At a German lesson in a Hungarian school half of the students were missing and it wasn’t because of a flu bug. It was a response to a Facebook event called “I won’t go to school”. It was a solidarity day – students and teachers protested as one against the state education system.
Hanna was one of those who didn’t attend school and her father stayed from the office. It their way of protesting. They say their problem with the education system is that there is too much unnecessary data to learn instead of teaching pupils how to think and how to create.
“In school they show only a few examples and we don’t practice too much. Instead they quickly explain and tell us what we should learn and then we immediately switch to the next topic,” explained Hanna Gerse.
“We heard that there is no chalk, no paper, no computer, the teachers’ work load is too much, they can’t teach the subject thoroughly as the educational system itself isn’t geared up for that, the curriculum is huge, the children can’t comprehend. At home Hanna says: “dad, I don’t understand, mum, I don’t understand”“ said her father Ferenc.
This English communication club was held for students who didn’t want to go to school. There were several programs organised on Monday as around 30,000 people joined the event on Facebook.
In another protest pupils donned checked shirts on Facebook show their solidarity with teachers. who have to teach 26 lessons per week with the same amount of time on administration and don’t have a say on what they teach.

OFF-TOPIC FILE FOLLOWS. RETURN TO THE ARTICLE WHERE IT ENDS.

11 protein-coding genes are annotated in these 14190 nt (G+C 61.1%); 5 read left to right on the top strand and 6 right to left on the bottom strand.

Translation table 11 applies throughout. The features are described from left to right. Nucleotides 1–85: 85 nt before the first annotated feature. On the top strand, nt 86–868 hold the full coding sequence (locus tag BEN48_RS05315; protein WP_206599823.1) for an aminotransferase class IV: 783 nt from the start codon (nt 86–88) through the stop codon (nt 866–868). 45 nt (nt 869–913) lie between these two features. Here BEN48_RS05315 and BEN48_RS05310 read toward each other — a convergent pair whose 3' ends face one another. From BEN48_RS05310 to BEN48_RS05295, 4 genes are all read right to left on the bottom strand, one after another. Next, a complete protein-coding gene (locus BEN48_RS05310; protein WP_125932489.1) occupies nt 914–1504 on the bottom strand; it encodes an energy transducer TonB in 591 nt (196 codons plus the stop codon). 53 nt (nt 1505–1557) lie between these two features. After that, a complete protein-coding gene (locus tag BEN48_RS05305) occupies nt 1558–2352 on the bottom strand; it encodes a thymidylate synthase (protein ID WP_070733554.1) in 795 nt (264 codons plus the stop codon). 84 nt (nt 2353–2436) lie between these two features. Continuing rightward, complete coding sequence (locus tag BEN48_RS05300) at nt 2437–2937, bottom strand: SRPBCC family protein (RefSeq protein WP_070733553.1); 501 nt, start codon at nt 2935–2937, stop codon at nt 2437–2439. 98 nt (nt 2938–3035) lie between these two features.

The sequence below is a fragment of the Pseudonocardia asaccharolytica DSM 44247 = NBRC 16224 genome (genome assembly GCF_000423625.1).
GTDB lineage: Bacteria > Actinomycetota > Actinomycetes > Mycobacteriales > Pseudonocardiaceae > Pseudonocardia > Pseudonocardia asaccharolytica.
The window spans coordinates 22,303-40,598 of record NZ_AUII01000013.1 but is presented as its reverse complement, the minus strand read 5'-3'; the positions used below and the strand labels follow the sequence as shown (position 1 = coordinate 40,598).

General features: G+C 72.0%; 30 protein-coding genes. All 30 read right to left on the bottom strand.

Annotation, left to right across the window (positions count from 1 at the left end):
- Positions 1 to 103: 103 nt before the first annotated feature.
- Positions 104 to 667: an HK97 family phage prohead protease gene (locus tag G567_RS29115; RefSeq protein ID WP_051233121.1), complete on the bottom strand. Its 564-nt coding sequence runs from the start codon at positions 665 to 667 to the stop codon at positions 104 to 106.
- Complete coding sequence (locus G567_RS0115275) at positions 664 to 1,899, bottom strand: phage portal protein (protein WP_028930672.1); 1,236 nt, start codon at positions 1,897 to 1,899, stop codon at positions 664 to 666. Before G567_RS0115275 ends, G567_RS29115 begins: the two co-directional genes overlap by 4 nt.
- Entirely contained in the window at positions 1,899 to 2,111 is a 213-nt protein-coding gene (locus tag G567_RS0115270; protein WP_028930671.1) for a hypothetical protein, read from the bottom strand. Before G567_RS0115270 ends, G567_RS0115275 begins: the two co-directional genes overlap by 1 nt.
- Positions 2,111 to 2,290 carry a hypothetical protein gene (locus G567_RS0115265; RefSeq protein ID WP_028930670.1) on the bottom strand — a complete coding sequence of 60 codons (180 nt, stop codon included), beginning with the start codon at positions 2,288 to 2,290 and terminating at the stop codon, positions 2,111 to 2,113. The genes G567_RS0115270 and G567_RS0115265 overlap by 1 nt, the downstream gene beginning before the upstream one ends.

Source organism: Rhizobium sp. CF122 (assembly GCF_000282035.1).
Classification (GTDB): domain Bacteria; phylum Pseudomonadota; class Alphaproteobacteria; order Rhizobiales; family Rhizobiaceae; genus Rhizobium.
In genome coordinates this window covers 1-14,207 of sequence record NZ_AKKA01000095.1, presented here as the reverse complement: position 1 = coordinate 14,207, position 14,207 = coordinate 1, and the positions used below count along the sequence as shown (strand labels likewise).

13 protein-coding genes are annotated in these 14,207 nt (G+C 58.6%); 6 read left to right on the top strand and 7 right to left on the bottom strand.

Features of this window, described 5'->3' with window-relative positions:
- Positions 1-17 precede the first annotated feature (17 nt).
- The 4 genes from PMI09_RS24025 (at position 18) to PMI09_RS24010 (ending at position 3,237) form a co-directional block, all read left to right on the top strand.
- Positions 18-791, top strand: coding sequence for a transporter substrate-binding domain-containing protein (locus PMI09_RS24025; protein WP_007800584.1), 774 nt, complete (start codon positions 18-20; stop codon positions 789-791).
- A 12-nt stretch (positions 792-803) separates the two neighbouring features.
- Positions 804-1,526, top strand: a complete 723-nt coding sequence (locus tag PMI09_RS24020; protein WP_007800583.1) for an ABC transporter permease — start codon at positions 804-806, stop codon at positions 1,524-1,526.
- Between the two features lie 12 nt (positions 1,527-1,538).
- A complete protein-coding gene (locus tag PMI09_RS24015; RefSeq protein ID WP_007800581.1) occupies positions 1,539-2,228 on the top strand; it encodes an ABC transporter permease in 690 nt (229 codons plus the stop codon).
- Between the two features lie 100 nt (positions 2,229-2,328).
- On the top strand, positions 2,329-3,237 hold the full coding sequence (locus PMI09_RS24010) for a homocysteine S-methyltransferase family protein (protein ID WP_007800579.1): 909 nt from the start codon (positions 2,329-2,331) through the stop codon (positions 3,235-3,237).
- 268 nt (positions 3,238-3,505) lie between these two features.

“The autonomy of the school has been totally abolished, we have to teach the children according to a centralized curriculum in which we can change only up to 10 per cent of it in certain parts, but this is very little,” István Pukli a teacher at Teleki Blanka Secondary School pointed out.
The teachers union laid down a 25 point petition but it was dismissed by Prime Minister Viktor Orban in parliament as a simple wage demand.
The government too is unhappy about the way the pupils are involved in the protests. It maintains the protests are politically motivated and children should not be involved.
“The question of the content of the curriculum cannot be solved from one day to the next if that was the case, then it could have already been solved it in the last few decades, but it didn’t happen. We know it is a problem, but it is not a good solution to force the pupils into such an unpleasant situation,” opined Imre Sipos – Deputy State Secretary for Public Education.
But the government says it has made mistakes so now it will attempt to change a few things after a series of talks with teachers. It plans to have new rules in place by the beginning of the next semester.
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